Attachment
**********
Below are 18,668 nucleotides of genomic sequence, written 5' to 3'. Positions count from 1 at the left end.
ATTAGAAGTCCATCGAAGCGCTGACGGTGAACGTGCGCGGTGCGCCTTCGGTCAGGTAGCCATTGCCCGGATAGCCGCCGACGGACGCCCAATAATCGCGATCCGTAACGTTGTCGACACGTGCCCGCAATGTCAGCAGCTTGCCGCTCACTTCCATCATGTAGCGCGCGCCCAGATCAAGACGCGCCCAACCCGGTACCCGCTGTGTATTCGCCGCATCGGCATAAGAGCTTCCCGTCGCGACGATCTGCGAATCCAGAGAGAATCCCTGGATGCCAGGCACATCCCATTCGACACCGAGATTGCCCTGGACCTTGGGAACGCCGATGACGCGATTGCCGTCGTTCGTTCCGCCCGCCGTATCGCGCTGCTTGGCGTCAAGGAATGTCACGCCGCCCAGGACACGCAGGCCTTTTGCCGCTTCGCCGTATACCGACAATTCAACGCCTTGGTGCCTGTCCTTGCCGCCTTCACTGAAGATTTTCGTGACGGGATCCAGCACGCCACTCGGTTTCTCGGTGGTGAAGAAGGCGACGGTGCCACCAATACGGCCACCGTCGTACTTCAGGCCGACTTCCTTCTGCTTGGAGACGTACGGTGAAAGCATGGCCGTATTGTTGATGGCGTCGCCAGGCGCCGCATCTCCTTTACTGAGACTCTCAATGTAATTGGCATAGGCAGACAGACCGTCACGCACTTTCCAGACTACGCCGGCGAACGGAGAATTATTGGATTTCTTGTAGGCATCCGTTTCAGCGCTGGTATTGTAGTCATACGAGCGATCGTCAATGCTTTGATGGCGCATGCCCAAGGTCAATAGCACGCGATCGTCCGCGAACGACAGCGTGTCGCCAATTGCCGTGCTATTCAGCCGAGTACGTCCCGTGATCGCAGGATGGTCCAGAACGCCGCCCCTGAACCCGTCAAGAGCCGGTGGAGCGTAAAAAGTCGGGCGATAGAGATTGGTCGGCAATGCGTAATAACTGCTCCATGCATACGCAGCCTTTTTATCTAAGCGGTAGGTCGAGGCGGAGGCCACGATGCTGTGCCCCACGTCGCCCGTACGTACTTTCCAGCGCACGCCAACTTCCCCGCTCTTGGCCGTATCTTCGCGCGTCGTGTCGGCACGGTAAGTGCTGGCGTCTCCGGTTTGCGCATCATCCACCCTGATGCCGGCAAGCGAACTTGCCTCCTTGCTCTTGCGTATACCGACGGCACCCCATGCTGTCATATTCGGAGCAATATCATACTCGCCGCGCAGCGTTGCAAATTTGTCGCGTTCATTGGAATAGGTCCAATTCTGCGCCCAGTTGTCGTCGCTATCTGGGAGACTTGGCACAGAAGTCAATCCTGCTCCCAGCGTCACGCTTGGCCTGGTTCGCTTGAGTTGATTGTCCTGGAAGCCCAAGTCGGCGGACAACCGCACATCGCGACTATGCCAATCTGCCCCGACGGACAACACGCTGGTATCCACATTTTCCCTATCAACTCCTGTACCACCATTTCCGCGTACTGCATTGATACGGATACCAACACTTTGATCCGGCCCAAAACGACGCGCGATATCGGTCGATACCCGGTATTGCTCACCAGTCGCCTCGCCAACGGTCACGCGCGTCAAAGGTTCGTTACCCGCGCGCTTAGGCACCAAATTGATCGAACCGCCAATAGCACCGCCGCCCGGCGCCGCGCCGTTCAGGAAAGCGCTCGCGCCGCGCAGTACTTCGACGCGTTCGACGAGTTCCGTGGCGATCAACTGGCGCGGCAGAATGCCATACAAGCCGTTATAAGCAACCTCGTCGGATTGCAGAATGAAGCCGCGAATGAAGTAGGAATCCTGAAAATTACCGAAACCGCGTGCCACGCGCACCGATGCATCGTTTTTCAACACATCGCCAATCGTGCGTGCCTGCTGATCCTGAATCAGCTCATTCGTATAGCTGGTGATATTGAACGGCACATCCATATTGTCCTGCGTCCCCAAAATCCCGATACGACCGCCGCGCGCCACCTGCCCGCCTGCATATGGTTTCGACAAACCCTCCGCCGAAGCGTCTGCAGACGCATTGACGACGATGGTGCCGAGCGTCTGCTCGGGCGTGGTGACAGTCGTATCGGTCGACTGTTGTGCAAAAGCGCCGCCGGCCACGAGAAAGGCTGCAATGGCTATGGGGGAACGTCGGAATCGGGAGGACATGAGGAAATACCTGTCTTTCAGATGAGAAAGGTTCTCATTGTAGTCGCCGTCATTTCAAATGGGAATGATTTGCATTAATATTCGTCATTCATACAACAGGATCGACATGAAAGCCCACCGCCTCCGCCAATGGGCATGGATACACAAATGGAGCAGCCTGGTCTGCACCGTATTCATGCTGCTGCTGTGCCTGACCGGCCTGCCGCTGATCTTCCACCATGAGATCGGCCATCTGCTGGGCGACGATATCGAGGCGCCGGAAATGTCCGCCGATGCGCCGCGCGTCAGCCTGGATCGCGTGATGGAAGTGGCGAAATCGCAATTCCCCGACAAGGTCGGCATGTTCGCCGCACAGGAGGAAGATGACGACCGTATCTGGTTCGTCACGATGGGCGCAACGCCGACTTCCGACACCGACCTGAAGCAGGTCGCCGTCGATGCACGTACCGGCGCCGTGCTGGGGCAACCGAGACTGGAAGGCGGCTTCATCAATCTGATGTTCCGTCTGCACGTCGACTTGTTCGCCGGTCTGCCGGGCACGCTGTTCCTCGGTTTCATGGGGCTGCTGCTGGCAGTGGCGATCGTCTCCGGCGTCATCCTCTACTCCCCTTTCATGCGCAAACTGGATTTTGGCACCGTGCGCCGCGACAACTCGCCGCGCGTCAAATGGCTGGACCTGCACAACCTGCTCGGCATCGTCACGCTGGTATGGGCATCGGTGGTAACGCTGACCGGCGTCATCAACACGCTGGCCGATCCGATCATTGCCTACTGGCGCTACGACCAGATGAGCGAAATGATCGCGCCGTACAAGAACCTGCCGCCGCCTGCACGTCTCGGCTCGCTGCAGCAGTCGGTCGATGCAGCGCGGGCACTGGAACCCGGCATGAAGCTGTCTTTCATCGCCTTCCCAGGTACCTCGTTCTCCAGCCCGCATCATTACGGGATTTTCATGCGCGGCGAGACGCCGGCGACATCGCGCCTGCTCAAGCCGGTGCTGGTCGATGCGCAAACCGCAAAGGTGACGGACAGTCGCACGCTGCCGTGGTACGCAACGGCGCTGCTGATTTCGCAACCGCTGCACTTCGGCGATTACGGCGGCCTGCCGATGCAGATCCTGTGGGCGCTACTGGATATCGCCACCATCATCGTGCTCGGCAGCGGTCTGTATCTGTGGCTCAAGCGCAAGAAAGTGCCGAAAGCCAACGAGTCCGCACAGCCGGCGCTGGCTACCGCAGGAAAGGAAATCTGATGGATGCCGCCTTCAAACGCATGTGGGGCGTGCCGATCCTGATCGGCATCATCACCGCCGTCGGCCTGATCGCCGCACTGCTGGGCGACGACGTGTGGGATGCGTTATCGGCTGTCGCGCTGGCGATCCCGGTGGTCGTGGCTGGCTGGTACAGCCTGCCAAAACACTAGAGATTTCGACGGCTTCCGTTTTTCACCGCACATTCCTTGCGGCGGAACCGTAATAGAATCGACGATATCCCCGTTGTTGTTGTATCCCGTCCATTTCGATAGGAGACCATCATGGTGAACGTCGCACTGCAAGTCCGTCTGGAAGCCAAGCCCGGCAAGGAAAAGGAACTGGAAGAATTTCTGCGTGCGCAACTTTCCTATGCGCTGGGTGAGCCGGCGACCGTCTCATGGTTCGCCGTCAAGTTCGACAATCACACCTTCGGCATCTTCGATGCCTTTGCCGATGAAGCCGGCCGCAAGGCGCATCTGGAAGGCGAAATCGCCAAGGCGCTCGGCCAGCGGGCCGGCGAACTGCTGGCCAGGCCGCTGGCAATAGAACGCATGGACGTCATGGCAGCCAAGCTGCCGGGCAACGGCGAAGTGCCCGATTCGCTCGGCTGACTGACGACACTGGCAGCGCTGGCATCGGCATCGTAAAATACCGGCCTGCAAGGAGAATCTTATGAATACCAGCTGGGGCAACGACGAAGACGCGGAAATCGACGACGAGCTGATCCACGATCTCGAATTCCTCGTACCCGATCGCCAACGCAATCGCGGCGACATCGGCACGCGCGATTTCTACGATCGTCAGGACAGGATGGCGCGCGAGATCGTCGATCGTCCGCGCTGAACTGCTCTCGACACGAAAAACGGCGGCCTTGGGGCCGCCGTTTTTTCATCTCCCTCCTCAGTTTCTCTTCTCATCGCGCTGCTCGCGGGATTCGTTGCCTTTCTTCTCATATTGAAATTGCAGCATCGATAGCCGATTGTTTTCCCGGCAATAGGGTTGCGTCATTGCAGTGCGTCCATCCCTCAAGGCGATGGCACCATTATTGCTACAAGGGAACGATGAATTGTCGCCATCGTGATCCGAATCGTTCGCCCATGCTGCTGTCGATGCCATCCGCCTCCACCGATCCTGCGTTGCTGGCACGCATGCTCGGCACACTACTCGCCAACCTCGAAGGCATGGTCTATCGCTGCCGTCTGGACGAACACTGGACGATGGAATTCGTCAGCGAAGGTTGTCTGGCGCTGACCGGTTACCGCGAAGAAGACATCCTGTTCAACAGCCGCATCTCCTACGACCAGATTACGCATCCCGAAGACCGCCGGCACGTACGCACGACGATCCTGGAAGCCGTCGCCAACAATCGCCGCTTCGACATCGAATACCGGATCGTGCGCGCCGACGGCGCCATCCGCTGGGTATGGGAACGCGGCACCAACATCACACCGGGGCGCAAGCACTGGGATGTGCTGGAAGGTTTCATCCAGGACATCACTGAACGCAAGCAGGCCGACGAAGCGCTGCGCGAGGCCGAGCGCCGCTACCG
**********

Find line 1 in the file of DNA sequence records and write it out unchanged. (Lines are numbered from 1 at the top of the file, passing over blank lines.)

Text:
Below are 18,668 nucleotides of genomic sequence, written 5' to 3'. Positions count from 1 at the left end.